Meditation for Kids

Kids have been experiencing the challenges of this pandemic right alongside the adults in their lives. We’re learning more about how our children are uniquely impacted by the ever changing realities of COVID and how we can adapt to help them meet these challenges. Whether they are anxious or confused by current events, lonely from missing face-to-face interactions with their friends and family, or just restless from being cooped up at home during the school year, all kids can benefit from establishing healthy habits for their minds.

Just like adults, when children feel stressed their bodies will enter flight or fight mode, which can cause mood swings and high blood pressure. By spending a few moments focusing their minds on their breathing and thoughts, they can increase their serotonin levels and ease stress, self-regulate, and reduce depression symptoms.  Studies have shown children who practice meditation and mindfulness regularly will have improved sleep quality, better retention of memory, higher levels of creativity, and improvement in their overall well being.

Get started with these 3 simple steps:

  1. Introduce meditation. Children may not be receptive to meditation if they feel like it’s a chore. Try to encourage them by inviting them to sit with you during your meditation, but be sure to start them off with a shorter duration than you may be currently practicing. Explain to your child what meditation is and why we meditate.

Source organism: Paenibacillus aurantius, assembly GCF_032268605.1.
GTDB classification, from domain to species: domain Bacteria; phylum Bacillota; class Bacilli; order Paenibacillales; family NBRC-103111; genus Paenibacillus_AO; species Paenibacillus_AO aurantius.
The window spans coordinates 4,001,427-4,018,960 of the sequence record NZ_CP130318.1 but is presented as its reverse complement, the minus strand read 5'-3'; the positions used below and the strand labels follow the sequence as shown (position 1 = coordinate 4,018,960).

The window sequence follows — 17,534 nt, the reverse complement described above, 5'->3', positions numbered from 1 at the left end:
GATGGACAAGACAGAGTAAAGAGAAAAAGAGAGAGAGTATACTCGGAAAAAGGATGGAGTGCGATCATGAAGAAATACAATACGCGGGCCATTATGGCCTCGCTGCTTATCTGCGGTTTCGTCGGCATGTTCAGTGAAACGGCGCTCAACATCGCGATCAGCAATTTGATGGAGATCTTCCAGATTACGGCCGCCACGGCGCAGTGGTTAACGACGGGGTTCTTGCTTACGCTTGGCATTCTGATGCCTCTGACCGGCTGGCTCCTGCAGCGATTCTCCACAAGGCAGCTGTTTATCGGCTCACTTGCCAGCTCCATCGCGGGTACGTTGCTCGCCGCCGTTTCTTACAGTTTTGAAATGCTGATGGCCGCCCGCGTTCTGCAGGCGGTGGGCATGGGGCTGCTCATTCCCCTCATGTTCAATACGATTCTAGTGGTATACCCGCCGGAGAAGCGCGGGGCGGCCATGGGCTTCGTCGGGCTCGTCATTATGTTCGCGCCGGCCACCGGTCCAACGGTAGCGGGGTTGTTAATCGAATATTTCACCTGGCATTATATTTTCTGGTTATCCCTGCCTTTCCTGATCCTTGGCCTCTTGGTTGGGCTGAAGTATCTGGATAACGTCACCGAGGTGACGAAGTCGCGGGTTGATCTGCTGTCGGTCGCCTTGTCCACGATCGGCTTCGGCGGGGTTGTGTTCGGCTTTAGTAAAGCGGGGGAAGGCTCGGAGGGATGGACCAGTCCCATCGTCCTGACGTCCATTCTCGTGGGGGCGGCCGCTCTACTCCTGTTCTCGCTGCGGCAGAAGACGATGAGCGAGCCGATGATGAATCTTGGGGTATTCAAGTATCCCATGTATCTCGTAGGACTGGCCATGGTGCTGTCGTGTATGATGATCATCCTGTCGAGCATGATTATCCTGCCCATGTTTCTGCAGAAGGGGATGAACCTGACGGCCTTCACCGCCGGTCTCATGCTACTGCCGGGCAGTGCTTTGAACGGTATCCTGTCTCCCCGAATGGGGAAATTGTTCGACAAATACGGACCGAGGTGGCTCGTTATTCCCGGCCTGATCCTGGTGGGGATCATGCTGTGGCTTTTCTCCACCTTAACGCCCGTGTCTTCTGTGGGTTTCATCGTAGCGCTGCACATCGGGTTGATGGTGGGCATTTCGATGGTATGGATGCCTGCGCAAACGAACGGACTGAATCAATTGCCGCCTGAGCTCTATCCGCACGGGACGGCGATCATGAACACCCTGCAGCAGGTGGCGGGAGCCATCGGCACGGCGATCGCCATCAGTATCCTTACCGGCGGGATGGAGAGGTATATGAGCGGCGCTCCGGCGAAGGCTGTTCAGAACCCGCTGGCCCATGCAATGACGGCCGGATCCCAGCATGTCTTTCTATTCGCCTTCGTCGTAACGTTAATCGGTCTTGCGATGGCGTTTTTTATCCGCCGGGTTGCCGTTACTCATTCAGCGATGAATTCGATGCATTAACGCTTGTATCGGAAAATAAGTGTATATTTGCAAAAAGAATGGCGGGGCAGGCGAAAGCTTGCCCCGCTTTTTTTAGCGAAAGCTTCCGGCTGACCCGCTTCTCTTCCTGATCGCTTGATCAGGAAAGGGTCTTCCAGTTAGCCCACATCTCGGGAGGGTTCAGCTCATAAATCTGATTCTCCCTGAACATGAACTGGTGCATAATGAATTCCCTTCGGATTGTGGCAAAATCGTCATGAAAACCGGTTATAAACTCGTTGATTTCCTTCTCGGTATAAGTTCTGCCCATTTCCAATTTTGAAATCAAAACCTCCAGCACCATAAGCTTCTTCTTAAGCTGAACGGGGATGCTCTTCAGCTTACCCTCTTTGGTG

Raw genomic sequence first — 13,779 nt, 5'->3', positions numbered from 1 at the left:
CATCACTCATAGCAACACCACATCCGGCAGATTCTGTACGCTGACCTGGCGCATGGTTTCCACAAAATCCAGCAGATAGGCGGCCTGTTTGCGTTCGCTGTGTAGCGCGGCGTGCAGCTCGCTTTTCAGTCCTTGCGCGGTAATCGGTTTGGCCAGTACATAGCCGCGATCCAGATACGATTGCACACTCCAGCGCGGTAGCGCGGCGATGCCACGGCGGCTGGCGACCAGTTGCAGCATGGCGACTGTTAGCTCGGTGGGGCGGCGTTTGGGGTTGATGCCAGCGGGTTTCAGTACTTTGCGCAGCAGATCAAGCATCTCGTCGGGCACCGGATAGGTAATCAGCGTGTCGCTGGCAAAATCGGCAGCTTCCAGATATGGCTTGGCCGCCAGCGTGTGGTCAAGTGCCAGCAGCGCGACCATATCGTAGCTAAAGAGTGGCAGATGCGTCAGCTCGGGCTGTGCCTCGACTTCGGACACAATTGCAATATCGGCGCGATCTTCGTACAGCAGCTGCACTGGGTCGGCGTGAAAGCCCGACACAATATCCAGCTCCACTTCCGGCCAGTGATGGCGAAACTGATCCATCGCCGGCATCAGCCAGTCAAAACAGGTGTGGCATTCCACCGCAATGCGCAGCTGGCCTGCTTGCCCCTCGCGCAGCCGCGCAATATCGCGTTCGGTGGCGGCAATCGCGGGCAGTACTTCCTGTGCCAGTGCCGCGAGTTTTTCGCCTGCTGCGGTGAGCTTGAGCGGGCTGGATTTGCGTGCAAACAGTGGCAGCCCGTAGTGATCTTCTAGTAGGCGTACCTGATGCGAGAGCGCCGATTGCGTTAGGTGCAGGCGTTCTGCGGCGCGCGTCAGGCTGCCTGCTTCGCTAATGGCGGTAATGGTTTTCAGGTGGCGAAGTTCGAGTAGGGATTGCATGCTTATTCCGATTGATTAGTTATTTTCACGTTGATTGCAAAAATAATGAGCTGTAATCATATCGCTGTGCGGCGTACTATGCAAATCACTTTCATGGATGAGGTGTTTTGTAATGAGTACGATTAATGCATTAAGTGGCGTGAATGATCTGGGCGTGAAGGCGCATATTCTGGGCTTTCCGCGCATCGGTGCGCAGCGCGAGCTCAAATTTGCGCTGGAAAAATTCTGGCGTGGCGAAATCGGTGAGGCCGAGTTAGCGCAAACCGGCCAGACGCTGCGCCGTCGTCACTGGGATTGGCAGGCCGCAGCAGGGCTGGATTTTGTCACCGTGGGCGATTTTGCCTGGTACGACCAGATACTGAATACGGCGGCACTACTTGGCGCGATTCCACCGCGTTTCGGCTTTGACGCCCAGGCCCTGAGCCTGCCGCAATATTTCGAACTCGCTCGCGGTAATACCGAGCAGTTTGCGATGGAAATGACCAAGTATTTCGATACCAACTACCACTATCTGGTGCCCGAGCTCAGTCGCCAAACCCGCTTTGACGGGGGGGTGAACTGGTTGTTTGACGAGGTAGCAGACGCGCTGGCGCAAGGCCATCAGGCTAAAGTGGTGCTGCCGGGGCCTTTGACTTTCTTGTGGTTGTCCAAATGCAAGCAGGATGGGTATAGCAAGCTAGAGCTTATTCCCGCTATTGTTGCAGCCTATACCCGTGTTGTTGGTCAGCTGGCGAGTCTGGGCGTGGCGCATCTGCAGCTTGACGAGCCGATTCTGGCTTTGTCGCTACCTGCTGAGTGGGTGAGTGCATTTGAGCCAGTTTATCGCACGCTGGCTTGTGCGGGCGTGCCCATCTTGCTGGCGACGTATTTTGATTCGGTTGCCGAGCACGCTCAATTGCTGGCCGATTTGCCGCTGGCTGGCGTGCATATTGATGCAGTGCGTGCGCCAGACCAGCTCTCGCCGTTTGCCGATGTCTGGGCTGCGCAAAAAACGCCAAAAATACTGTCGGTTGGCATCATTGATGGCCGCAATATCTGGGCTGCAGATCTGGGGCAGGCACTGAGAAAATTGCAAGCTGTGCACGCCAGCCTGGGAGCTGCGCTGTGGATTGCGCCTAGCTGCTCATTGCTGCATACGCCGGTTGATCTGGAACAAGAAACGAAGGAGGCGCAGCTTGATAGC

2. Be Creative. There are numerous meditation apps and websites available online. You may have to try out a few before you find one that resonates with your child. You can find several resources here.
  3. Be Consistent. Mindfulness takes practice. Start small and build them into your child’s daily routine, maybe in the morning or before bedtime. Help them identify a comfortable space in your home where they feel comfortable and calm to practice their meditation. Eventually you will be able to encourage your child to use their meditations independently and consistently without your guidance.